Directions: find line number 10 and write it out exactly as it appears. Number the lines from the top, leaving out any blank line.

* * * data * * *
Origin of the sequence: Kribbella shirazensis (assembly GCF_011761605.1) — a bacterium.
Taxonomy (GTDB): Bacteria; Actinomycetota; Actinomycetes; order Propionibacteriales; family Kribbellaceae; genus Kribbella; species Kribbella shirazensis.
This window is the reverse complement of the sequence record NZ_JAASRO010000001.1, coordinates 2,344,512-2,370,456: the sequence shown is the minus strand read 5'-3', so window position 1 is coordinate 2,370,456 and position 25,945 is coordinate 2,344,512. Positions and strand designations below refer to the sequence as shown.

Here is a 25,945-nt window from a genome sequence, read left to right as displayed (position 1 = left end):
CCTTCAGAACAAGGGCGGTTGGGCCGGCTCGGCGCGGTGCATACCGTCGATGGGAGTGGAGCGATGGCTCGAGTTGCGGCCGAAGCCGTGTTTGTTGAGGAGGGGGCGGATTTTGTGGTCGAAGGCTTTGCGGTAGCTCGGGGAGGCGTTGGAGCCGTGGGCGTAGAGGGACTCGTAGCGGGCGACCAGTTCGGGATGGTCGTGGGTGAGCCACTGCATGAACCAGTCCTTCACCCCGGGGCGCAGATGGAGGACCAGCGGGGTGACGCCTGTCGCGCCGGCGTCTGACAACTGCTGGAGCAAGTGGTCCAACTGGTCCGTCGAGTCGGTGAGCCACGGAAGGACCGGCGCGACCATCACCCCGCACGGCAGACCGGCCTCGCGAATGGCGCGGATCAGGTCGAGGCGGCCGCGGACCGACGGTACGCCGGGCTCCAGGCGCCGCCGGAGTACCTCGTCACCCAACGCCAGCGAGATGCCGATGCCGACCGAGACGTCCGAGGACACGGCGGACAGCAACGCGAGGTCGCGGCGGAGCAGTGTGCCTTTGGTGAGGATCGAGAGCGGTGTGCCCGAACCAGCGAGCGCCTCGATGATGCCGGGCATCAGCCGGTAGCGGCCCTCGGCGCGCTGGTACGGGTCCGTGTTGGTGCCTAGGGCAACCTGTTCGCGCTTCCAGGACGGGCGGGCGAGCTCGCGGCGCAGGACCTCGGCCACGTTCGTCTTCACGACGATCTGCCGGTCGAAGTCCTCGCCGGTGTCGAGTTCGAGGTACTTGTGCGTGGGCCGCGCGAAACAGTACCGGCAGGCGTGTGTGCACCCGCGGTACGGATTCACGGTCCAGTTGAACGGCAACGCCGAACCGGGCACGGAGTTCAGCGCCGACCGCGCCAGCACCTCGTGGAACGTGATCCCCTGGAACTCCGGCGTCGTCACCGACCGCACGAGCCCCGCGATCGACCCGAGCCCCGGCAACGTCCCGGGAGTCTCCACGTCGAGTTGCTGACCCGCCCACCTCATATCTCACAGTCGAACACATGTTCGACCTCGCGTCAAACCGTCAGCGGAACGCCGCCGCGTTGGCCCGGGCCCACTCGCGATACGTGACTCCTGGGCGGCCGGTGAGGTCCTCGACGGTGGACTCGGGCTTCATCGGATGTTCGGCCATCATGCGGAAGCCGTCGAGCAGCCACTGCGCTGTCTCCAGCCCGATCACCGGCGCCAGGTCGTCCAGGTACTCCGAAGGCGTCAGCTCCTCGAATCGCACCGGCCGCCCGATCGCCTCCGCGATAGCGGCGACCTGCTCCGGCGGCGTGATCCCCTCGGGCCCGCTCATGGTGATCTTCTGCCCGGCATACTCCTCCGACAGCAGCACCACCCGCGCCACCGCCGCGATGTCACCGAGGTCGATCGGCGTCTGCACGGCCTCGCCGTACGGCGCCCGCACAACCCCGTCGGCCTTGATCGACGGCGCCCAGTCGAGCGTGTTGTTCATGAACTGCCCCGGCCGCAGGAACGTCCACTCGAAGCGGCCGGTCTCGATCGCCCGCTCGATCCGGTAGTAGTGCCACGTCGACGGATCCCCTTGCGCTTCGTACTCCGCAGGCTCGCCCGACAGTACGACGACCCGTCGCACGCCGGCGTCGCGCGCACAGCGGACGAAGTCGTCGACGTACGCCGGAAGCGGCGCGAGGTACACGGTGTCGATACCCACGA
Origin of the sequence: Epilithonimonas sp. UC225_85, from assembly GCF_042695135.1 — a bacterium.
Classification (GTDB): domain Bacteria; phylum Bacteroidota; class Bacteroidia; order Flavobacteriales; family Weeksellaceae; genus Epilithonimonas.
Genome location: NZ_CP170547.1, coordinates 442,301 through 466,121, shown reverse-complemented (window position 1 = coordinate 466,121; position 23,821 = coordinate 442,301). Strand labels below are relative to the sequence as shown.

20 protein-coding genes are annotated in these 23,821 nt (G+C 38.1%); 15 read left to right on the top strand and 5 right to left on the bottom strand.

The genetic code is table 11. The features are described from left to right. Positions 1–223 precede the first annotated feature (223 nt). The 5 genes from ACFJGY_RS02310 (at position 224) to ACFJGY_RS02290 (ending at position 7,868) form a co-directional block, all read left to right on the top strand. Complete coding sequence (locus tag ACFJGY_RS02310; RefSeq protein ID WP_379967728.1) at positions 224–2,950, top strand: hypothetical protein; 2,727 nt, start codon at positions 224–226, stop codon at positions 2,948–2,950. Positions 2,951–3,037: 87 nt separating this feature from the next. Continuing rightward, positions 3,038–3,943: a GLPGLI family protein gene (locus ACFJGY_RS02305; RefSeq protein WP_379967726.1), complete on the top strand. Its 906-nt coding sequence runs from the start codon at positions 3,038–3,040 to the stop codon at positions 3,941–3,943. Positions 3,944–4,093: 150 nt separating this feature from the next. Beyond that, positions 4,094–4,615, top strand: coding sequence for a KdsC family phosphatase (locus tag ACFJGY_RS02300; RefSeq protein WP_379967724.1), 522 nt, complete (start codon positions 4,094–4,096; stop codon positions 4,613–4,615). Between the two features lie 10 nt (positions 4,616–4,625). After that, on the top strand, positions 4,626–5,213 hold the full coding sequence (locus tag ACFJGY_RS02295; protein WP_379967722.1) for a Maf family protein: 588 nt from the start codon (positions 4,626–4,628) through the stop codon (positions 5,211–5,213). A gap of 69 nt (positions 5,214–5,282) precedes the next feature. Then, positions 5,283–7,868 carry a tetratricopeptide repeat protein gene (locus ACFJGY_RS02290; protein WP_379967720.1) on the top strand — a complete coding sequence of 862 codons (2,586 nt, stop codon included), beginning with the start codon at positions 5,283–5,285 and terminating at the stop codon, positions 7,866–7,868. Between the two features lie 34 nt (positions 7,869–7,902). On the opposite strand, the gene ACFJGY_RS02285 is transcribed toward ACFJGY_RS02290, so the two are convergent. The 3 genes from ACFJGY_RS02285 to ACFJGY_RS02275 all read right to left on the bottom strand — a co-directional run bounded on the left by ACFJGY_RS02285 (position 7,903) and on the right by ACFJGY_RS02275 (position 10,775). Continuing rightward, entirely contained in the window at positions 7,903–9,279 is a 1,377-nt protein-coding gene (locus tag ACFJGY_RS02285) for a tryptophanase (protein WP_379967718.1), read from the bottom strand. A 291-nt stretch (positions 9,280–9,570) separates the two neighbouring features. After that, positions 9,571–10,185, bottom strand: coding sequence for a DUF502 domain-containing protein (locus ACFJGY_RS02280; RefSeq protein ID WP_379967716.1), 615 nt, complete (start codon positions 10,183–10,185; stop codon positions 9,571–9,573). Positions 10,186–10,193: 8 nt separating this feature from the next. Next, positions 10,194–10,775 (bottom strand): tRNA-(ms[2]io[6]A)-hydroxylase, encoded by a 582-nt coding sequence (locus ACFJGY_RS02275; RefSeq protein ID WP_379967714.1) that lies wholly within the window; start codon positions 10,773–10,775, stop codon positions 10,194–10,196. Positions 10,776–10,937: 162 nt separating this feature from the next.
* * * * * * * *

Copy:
The genetic code is table 11. The features are described from left to right. Positions 1–223 precede the first annotated feature (223 nt). The 5 genes from ACFJGY_RS02310 (at position 224) to ACFJGY_RS02290 (ending at position 7,868) form a co-directional block, all read left to right on the top strand. Complete coding sequence (locus tag ACFJGY_RS02310; RefSeq protein ID WP_379967728.1) at positions 224–2,950, top strand: hypothetical protein; 2,727 nt, start codon at positions 224–226, stop codon at positions 2,948–2,950. Positions 2,951–3,037: 87 nt separating this feature from the next. Continuing rightward, positions 3,038–3,943: a GLPGLI family protein gene (locus ACFJGY_RS02305; RefSeq protein WP_379967726.1), complete on the top strand. Its 906-nt coding sequence runs from the start codon at positions 3,038–3,040 to the stop codon at positions 3,941–3,943. Positions 3,944–4,093: 150 nt separating this feature from the next. Beyond that, positions 4,094–4,615, top strand: coding sequence for a KdsC family phosphatase (locus tag ACFJGY_RS02300; RefSeq protein WP_379967724.1), 522 nt, complete (start codon positions 4,094–4,096; stop codon positions 4,613–4,615). Between the two features lie 10 nt (positions 4,616–4,625). After that, on the top strand, positions 4,626–5,213 hold the full coding sequence (locus tag ACFJGY_RS02295; protein WP_379967722.1) for a Maf family protein: 588 nt from the start codon (positions 4,626–4,628) through the stop codon (positions 5,211–5,213). A gap of 69 nt (positions 5,214–5,282) precedes the next feature. Then, positions 5,283–7,868 carry a tetratricopeptide repeat protein gene (locus ACFJGY_RS02290; protein WP_379967720.1) on the top strand — a complete coding sequence of 862 codons (2,586 nt, stop codon included), beginning with the start codon at positions 5,283–5,285 and terminating at the stop codon, positions 7,866–7,868. Between the two features lie 34 nt (positions 7,869–7,902). On the opposite strand, the gene ACFJGY_RS02285 is transcribed toward ACFJGY_RS02290, so the two are convergent. The 3 genes from ACFJGY_RS02285 to ACFJGY_RS02275 all read right to left on the bottom strand — a co-directional run bounded on the left by ACFJGY_RS02285 (position 7,903) and on the right by ACFJGY_RS02275 (position 10,775). Continuing rightward, entirely contained in the window at positions 7,903–9,279 is a 1,377-nt protein-coding gene (locus tag ACFJGY_RS02285) for a tryptophanase (protein WP_379967718.1), read from the bottom strand. A 291-nt stretch (positions 9,280–9,570) separates the two neighbouring features. After that, positions 9,571–10,185, bottom strand: coding sequence for a DUF502 domain-containing protein (locus ACFJGY_RS02280; RefSeq protein ID WP_379967716.1), 615 nt, complete (start codon positions 10,183–10,185; stop codon positions 9,571–9,573). Positions 10,186–10,193: 8 nt separating this feature from the next. Next, positions 10,194–10,775 (bottom strand): tRNA-(ms[2]io[6]A)-hydroxylase, encoded by a 582-nt coding sequence (locus ACFJGY_RS02275; RefSeq protein ID WP_379967714.1) that lies wholly within the window; start codon positions 10,773–10,775, stop codon positions 10,194–10,196. Positions 10,776–10,937: 162 nt separating this feature from the next.